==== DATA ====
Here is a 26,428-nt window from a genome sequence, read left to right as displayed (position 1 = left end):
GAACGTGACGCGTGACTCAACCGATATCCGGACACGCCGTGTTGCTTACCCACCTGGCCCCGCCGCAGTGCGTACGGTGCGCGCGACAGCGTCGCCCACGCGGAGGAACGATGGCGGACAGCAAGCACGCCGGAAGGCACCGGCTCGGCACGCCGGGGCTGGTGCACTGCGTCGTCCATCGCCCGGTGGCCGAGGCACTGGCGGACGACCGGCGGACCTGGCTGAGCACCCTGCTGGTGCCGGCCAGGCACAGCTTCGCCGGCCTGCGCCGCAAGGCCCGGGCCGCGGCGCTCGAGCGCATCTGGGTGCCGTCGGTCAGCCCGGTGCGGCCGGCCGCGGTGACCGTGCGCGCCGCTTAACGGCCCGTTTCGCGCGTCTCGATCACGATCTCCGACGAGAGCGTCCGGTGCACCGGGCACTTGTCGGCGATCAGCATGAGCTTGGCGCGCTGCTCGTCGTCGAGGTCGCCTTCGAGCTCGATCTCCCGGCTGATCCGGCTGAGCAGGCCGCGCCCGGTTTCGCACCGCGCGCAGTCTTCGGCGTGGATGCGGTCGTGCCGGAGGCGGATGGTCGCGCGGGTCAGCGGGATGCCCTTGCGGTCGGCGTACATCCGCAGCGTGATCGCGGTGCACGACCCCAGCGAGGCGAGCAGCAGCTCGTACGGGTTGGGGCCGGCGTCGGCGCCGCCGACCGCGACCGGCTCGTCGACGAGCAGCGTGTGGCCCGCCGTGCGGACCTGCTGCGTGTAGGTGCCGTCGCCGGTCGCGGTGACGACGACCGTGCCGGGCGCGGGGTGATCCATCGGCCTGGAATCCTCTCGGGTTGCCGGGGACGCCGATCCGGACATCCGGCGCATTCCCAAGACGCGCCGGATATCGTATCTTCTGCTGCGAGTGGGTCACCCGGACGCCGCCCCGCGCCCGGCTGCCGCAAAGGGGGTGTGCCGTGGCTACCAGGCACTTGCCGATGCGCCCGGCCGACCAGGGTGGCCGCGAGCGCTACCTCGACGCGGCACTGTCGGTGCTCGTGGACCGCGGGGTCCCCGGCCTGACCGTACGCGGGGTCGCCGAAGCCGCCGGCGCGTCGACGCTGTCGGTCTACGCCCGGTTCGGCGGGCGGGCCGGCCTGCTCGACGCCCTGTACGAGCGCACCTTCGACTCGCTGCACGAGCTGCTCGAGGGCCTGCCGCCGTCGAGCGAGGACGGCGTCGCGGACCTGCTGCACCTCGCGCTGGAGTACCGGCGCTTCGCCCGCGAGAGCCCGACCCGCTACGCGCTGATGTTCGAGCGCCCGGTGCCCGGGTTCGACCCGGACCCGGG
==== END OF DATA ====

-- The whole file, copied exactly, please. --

Here is a 26,428-nt window from a genome sequence, read left to right as displayed (position 1 = left end):
GAACGTGACGCGTGACTCAACCGATATCCGGACACGCCGTGTTGCTTACCCACCTGGCCCCGCCGCAGTGCGTACGGTGCGCGCGACAGCGTCGCCCACGCGGAGGAACGATGGCGGACAGCAAGCACGCCGGAAGGCACCGGCTCGGCACGCCGGGGCTGGTGCACTGCGTCGTCCATCGCCCGGTGGCCGAGGCACTGGCGGACGACCGGCGGACCTGGCTGAGCACCCTGCTGGTGCCGGCCAGGCACAGCTTCGCCGGCCTGCGCCGCAAGGCCCGGGCCGCGGCGCTCGAGCGCATCTGGGTGCCGTCGGTCAGCCCGGTGCGGCCGGCCGCGGTGACCGTGCGCGCCGCTTAACGGCCCGTTTCGCGCGTCTCGATCACGATCTCCGACGAGAGCGTCCGGTGCACCGGGCACTTGTCGGCGATCAGCATGAGCTTGGCGCGCTGCTCGTCGTCGAGGTCGCCTTCGAGCTCGATCTCCCGGCTGATCCGGCTGAGCAGGCCGCGCCCGGTTTCGCACCGCGCGCAGTCTTCGGCGTGGATGCGGTCGTGCCGGAGGCGGATGGTCGCGCGGGTCAGCGGGATGCCCTTGCGGTCGGCGTACATCCGCAGCGTGATCGCGGTGCACGACCCCAGCGAGGCGAGCAGCAGCTCGTACGGGTTGGGGCCGGCGTCGGCGCCGCCGACCGCGACCGGCTCGTCGACGAGCAGCGTGTGGCCCGCCGTGCGGACCTGCTGCGTGTAGGTGCCGTCGCCGGTCGCGGTGACGACGACCGTGCCGGGCGCGGGGTGATCCATCGGCCTGGAATCCTCTCGGGTTGCCGGGGACGCCGATCCGGACATCCGGCGCATTCCCAAGACGCGCCGGATATCGTATCTTCTGCTGCGAGTGGGTCACCCGGACGCCGCCCCGCGCCCGGCTGCCGCAAAGGGGGTGTGCCGTGGCTACCAGGCACTTGCCGATGCGCCCGGCCGACCAGGGTGGCCGCGAGCGCTACCTCGACGCGGCACTGTCGGTGCTCGTGGACCGCGGGGTCCCCGGCCTGACCGTACGCGGGGTCGCCGAAGCCGCCGGCGCGTCGACGCTGTCGGTCTACGCCCGGTTCGGCGGGCGGGCCGGCCTGCTCGACGCCCTGTACGAGCGCACCTTCGACTCGCTGCACGAGCTGCTCGAGGGCCTGCCGCCGTCGAGCGAGGACGGCGTCGCGGACCTGCTGCACCTCGCGCTGGAGTACCGGCGCTTCGCCCGCGAGAGCCCGACCCGCTACGCGCTGATGTTCGAGCGCCCGGTGCCCGGGTTCGACCCGGACCCGGG